My Contribution to Sexual Violence Awareness Month

By: Giselle General

May is Sexual Violence Awareness Month. It seems like every week, month, or day is dedicated towards something that it can be hard to keep track, this is something I’m not complaining about at all. Sometimes it can be something fun and casual like National Puppy Day, or something deeply important like Black History Month. I feel fortunate that in Canada, Alberta, Edmonton and other places worldwide, there were opportunities to talk about this important (and terrible) issue, give support to those affected, and have conversation on how to be aware and put an end to this.

The issue is a bit personal to me, since I myself have been a victim/ survivor of sexual assault. I purposefully used both words because these horrific act definitely have harmed me, and that should not be discounted one bit. At the same time, similar to the other life hardships that life threw at me, it is something I have survived from and changed who I am, hopefully for the better. The month had provided me with tangible opportunities to meaningfully participate.

Attending a Fundraising Gala

It seems like fundraising galas are everywhere, and attending them is actually pretty cool. I attended the fundraising gala for the Sexual Assault Centre of Edmonton at the Edmonton Convention Centre. While giving a hefty donation or a regular monthly donation is not within my budget at the moment, I figured that doing a one-time activity and donation is still something.

When it comes to food, I’m not picky anyways, and simply welcome the opportunity to have something different from my regular routine. This gala was a bit special as well, as I managed to join a table with other people who are actively involved in Edmonton. Some people at the table were familiar faces and names, which is thrilling! The keynote speaker, a gentleman who is a lawyer, was wonderful! What I appreciate most about the keynote speaker is that he addressed head on some of the misconceptions that surround sexual assault, from the act, to how survivors behave, and to how a perpetrator can look like. As someone who is part of the legal community, I also appreciate how he humanizes the flaws of the legal system. ‘These are human institutions with people who care‘ he said. I think that when we don’t get the results we are seeking, this is something that we forget in the midst of our anger, pain and discouragement.

Attending an event with a host who is also an auctioneer was a first for me, and seeing how the on-stage sign language interpreters keep up with the host was entertaining! I was blown away by the generosity and disposable income that some people have. Hearing the thousands of dollars being announced during the live auction bids made me gawk, and the tables of items available at the auction tables made me hope that lots of funds are indeed going to support the organization. After this, I definitely feel more inclined to make time and attend more fundraisers like this.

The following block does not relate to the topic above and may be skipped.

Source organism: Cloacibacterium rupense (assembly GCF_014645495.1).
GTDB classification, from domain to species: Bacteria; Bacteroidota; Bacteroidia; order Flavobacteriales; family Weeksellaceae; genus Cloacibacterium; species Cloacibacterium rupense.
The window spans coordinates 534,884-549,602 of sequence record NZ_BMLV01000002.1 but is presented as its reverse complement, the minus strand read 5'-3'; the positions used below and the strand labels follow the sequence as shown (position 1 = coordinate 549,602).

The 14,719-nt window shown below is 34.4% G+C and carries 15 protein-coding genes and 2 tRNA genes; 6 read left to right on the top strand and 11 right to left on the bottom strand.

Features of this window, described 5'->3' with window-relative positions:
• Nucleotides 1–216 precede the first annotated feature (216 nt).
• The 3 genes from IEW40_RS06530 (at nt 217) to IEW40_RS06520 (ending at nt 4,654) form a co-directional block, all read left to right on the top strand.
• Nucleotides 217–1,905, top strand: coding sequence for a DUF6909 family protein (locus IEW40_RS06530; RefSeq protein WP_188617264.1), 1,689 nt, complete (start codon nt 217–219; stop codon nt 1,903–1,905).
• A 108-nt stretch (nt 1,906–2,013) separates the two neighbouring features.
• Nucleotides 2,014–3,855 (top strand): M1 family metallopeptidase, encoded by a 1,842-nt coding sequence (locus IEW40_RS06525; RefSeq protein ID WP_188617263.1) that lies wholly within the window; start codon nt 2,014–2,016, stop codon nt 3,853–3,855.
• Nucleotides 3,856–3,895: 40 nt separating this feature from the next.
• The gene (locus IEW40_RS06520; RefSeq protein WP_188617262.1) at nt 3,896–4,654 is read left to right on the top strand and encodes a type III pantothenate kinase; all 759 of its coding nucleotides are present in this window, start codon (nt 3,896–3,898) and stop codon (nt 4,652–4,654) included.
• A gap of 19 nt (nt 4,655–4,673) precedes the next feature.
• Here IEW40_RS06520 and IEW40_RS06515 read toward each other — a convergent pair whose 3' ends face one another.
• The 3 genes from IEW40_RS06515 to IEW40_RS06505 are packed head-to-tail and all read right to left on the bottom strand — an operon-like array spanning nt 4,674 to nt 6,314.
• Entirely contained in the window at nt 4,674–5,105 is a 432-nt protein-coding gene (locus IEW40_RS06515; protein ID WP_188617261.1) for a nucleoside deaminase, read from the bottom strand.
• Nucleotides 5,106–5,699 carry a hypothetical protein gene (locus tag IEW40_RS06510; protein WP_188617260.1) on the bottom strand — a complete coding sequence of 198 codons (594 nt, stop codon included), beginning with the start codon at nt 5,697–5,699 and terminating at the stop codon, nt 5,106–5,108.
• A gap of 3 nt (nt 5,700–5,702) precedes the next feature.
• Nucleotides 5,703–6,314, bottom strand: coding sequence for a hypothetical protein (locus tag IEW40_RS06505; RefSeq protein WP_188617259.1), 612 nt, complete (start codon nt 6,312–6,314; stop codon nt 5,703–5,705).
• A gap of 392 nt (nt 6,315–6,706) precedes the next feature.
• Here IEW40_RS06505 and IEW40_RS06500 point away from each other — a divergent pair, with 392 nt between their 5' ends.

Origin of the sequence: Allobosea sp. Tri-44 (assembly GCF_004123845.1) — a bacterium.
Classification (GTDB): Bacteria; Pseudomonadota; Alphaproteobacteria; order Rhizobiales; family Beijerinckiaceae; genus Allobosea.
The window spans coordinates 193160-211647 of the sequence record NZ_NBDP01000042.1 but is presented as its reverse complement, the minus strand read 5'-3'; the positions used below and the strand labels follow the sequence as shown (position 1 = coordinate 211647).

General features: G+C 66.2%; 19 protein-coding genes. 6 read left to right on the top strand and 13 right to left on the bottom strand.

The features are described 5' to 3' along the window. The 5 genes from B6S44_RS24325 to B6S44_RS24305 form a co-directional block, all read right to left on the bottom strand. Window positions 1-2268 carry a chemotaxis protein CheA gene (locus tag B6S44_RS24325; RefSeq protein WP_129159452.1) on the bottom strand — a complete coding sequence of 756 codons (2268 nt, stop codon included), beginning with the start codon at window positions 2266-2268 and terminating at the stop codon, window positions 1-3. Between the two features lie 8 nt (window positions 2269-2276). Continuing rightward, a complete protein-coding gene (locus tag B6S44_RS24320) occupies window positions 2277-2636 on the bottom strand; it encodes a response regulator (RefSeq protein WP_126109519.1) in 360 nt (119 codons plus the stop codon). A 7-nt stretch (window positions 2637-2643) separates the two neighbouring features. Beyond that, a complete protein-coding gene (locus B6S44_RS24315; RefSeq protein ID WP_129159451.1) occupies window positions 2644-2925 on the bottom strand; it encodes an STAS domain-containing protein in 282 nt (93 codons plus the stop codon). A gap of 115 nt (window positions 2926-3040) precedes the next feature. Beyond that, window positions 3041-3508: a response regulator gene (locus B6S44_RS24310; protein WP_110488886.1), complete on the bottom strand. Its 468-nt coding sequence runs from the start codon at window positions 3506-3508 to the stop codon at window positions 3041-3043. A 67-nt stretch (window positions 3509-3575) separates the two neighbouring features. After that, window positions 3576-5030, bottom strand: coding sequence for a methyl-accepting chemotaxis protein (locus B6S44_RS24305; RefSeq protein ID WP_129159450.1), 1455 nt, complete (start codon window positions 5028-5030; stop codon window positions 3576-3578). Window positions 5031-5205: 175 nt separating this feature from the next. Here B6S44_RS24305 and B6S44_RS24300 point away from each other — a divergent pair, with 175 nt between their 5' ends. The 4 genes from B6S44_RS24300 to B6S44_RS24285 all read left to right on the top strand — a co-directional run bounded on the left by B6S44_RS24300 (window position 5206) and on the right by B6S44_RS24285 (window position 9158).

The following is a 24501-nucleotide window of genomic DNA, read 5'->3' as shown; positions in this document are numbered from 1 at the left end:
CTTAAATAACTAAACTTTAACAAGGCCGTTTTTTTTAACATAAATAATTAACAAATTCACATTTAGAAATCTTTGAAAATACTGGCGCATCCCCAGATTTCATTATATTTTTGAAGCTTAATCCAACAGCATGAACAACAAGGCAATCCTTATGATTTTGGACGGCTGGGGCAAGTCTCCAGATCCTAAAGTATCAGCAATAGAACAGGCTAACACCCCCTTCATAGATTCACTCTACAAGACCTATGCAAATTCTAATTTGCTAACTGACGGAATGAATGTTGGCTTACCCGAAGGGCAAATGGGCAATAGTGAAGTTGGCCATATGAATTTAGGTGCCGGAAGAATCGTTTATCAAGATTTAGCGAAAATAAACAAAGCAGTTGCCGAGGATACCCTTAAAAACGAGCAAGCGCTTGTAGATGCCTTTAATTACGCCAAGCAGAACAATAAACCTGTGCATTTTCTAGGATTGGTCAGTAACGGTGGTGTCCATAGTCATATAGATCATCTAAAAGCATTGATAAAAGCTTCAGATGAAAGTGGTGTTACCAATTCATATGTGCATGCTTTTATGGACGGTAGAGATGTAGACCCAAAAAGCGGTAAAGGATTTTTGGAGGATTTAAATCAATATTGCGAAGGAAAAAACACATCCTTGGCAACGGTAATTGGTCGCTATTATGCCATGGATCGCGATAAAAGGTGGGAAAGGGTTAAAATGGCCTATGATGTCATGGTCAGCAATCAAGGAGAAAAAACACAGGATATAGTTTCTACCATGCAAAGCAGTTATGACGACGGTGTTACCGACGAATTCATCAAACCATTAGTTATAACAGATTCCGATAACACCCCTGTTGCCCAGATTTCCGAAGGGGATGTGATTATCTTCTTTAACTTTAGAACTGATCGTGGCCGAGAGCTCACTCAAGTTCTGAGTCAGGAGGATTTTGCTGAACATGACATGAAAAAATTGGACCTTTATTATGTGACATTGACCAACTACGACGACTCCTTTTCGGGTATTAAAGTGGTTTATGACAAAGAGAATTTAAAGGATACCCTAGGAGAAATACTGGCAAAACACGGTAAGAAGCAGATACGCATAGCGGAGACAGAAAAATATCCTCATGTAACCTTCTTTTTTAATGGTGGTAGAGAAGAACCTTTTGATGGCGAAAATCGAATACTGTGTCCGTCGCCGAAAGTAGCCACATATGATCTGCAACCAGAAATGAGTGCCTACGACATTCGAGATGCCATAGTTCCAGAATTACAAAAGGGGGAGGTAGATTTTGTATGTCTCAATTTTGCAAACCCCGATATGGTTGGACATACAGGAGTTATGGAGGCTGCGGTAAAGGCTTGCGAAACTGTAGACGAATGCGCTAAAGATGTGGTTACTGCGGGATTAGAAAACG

Educating Myself and Learning More Stories

There are lots of ways to make this convenient, specifically through social media. Simply following a few pages that talk about feminism, social issues, storytelling/artistic ones like Humans of New York, give a steady stream on my social media feed about stories and insights that people have. It can be heartbreaking, empowering, informative or hopeful depending on the story or the article. What I know for sure is that it is a reminder of how these experiences are common and universal. My goal is to spread awareness, reduce stigma and victim blaming, and seek out comfort for myself and others.

Evaluating What I Learned from Therapy

It has been almost two years since I went to therapy, and the effort to diligently apply what I have learned is going well. Other positive and healthy habits are being integrated in my life day by day, which also feels very promising. One thing I know is that it will take the rest of my life to remind myself to not be so outcomes-focused in my approach in life, and that is okay.

Also, as it turns out there are times when these calming or self-regulating techniques do not work and I’m not panicking about it. That really is the bigger victory. The calm that comes from accepting that I am a person that grows, changes and that have some weird quirks is liberating. I’m as messed up as anybody else, and this is not a crippling idea anymore.

The dictionary definition of internalize is “to incorporate (the cultural values, mores, motives, etc., of another or of a group), as through learning, socialization, or identification.” This is the biggest victory of my therapy experience, to internalize that it was okay to feel angry and sad and hurt about being treated poorly, to internalize that is is okay to set aside time to acknowledge these feelings, to internalize that there is a way and I deserve to process these feeling and release them, to internalize that I deserve all those good things I life that I didn’t have for a while.

I encourage anyone to find a cause you care about that has a date/ week/ month dedicated to spread awareness, and take it as an opportunity to spread awareness, provide support, and improve ourselves.

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